Conference call 800-356-8278, code 186685

We received many ideas and suggestions on how to guide hatchery actions and needs into the future. As you are all aware this is a complex issue and many aspects of this effort needs to be better defined.

From our discussion, it seemed, that one issue common to our needs is to focus on success and importance of artificial program activities in meeting mitigation and conservation objectives in the Columbia River Basin. To further our discussion and to take an agenda item to the Regional Coordination Forum scheduled on August 12th we proposed having an additional meeting to develop a high level mission statement.

Mission statement resulting from the input from this meeting, and additional input through the month of July:

The hatchery workgroup is committed to supporting a common vision for the Columbia River Basin that supports abundant, healthy wild fish and effective resident and anadromous fish hatcheries.  We support adequate funding for artificial fish production activities which are vital to the near and long-term success of Columbia River mitigation,while benefitting or minimizing impacts on wild fish.

  • The use of hatcheries in the Columbia River Basin was initiated in the mid-19th century with the purpose of replacing depleted wild fish runs due to activities and development in the Basin.
  • Today, Columbia Basin hatcheries primarily fulfill hydropower mitigation obligations supporting cultural, socioeconomic and conservation needs in the Pacific Northwest
  • The sciences associated with hatcheries and interactions with native fish species in the Columbia River Basin have been extensive.  Modern hatchery operations have incorporated extensive research and collaboration among scientists and managers to maximize benefits of hatcheries and minimize impacts to wild fish.  
  • Fish managers have updated hatchery strategies and operations throughout the Basin to improve culture and fish health, survival, fitness, straying, and ecological impacts, with the objective to meet their original purpose, including support for wild fish recovery.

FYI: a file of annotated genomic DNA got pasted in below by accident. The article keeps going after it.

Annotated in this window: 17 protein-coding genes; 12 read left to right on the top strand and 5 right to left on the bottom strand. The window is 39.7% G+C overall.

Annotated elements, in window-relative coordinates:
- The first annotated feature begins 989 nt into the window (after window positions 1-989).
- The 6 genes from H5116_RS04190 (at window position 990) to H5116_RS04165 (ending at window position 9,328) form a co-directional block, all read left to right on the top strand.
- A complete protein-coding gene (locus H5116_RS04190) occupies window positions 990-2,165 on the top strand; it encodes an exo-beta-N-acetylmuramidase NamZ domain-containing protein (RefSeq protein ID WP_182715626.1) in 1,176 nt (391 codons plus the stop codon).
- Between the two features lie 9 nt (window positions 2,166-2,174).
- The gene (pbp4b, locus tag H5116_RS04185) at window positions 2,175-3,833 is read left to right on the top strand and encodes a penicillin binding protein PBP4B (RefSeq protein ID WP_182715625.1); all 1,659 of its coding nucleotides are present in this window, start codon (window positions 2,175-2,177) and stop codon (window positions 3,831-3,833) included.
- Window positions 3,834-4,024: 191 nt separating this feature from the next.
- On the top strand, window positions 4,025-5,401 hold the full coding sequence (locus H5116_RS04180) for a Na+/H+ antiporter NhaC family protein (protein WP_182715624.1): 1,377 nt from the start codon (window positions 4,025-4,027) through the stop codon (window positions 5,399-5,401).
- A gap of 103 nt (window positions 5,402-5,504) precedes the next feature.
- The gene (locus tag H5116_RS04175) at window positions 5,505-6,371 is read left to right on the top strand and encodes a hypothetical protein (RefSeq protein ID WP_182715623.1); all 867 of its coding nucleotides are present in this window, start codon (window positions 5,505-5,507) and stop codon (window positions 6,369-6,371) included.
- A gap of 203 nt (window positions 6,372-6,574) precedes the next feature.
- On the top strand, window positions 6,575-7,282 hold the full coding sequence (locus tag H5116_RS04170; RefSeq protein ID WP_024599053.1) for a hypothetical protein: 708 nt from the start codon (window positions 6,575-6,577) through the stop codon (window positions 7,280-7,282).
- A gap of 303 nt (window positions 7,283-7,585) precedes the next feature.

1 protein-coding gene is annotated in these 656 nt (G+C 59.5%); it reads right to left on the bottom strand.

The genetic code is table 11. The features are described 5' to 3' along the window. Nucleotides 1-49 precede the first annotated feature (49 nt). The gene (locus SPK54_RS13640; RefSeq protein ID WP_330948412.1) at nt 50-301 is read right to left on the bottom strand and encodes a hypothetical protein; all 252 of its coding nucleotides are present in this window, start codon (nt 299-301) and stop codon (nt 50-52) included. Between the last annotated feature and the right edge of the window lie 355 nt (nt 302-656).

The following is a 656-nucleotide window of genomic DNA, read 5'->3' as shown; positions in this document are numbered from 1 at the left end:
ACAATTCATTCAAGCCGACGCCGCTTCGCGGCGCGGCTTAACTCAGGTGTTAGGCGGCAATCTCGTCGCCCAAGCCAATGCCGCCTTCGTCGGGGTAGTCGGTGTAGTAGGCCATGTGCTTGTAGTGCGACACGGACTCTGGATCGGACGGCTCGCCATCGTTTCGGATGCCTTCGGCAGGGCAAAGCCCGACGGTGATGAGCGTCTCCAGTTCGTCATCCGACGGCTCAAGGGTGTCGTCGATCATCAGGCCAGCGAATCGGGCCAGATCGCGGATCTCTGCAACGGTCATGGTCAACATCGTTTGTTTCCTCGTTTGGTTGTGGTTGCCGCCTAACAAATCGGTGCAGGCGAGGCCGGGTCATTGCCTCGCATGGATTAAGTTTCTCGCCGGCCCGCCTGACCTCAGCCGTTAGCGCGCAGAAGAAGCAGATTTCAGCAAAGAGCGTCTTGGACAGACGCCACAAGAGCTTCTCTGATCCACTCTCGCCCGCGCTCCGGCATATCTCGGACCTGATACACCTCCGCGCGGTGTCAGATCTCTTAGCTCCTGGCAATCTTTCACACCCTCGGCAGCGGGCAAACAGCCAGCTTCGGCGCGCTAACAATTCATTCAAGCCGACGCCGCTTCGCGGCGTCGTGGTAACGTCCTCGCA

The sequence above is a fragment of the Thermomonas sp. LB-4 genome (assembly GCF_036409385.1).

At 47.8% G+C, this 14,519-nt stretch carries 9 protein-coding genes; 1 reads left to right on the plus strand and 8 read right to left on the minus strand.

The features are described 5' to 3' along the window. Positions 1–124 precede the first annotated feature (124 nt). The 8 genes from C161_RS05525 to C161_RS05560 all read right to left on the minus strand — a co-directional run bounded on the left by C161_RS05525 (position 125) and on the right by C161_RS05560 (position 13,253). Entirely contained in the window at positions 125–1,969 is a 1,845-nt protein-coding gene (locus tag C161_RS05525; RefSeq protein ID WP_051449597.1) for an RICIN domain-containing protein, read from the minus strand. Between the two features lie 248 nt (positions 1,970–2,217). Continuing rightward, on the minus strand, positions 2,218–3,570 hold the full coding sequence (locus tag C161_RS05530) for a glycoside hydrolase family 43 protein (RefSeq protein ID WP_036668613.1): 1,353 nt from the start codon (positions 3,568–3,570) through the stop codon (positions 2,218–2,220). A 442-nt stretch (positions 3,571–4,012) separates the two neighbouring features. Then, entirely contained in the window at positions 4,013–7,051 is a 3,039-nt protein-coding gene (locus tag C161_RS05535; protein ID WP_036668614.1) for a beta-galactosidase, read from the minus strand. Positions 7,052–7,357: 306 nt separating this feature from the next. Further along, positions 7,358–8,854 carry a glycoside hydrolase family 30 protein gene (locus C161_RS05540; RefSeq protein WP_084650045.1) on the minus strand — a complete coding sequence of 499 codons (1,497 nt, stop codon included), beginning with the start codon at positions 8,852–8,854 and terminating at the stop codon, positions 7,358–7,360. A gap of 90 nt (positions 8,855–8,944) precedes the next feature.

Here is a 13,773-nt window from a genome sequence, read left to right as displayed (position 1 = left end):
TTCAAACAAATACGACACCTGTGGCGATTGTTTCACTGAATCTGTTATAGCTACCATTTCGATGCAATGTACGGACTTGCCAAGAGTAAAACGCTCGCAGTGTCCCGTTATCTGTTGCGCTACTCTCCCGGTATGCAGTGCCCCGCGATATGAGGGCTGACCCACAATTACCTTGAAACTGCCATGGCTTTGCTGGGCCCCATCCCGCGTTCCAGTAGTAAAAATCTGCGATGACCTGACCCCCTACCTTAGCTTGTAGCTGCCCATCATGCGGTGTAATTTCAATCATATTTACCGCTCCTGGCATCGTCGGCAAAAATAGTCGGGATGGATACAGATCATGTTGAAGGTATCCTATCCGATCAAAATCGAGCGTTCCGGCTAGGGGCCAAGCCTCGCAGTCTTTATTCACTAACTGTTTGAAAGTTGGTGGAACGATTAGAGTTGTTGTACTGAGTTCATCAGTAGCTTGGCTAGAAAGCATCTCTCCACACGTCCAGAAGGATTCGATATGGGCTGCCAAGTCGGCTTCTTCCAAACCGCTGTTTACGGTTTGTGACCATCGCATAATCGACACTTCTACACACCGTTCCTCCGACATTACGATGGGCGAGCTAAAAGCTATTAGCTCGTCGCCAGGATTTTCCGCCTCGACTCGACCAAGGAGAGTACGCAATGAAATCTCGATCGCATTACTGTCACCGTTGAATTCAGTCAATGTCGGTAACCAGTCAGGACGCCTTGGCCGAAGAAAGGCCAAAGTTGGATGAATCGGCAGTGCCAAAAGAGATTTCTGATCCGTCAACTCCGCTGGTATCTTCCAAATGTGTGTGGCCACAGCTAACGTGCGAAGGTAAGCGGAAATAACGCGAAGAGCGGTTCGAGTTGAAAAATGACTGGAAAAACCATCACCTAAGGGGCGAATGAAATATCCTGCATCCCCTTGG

• Wild fish conservation and protection is an important purpose of some hatcheries providing unique opportunities for the recovery of populations.
  • The story of Columbia Basin fish hatcheries needs to be updated and told in an integrated, clear manner that explains the various purposes of hatcheries; how they have changed over time to meet cultural and mitigation goals; how they minimize impacts on wild fish; and how they fit in the regional picture of fisheries management.
  • We need to foster better communication to the public, but also among researchers, managers, and decision-makers.  That communication should lead to agreement on a common vision of fish propagation needs and priorities in the basin, and the exchange of information for the benefit of the resident and anadromous fish and use of the hatchery tool.
  • Challenges exist. Given the status of many wild fish populations and the continued need for hatcheries to mitigate for the diminished wild populations, the region needs open, non-polarized discussions on using hatcheries while supporting wild fish management in an adaptive manner.